Over the last few decades ‘Halloween’ has become a firm part of British culture: last year it overtook Valentine’s Day to become the third most-profitable event for retailers behind Christmas and Easter, with Brits spending around £300 million on costumes, decorations and Halloween-related items[i]. Everywhere you go, from the supermarket to the local corner shop, you’ll see piles of pumpkins ready to be carved, racks of scary costumes for all ages, and spiders/ghosts/ghoulish figures designed to ‘decorate’ your home and help you get into the ‘festivities’.
Your children will probably want to go out trick-or-treating with their friends, so it’s important to keep in mind that this comes along with a few more risks than a normal evening at home in front of the TV.
According to Safe Kids Worldwide, children in America are more than twice as likely to be hit by a car and killed on Halloween than on any other day of the year[ii]. Whilst trick-or-treating in this country has not yet reached the epic proportions you see in the US, its popularity is increasing every year, so we should take this time to learn from our American cousins.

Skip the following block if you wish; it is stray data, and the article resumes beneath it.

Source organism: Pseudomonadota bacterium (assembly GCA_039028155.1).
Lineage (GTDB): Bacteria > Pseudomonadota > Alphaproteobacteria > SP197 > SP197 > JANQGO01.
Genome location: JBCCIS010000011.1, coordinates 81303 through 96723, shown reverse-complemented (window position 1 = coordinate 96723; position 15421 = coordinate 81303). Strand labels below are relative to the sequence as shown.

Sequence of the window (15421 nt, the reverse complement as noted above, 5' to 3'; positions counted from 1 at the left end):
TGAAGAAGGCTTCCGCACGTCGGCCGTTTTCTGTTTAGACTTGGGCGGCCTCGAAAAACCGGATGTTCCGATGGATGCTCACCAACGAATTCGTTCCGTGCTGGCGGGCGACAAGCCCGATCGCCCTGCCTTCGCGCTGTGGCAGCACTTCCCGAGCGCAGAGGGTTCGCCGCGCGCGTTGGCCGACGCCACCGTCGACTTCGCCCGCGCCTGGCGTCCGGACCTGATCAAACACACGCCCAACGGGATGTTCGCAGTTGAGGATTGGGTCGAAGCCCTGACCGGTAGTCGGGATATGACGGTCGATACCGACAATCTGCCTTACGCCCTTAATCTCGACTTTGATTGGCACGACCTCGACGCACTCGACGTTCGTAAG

Here are some top tips from Safe Kids Worldwide, to ensure your children stay safe and visible at this time of year:
- Decorate costumes and bags with reflective tape or stickers and, if possible, choose light colours. Masks can sometimes obstruct a child’s vision, so try non-toxic face paint and makeup whenever possible.
- Give your children glow sticks or torches to help them see and be seen by drivers.
- Children under the age of 12 should not be alone at night without adult supervision. If kids are mature enough to be out without supervision, remind them to stick to familiar areas that are well lit and to trick-or-treat in groups.
- Popular trick-or-treating hours are 5:30 p.m. to 9:30 p.m. so, as parents, we should be especially alert for children during those hours.
- When selecting a costume make sure it is the right size to prevent trips and falls.
For more information about keeping your kids safe this Halloween, take a look at this helpful infographic >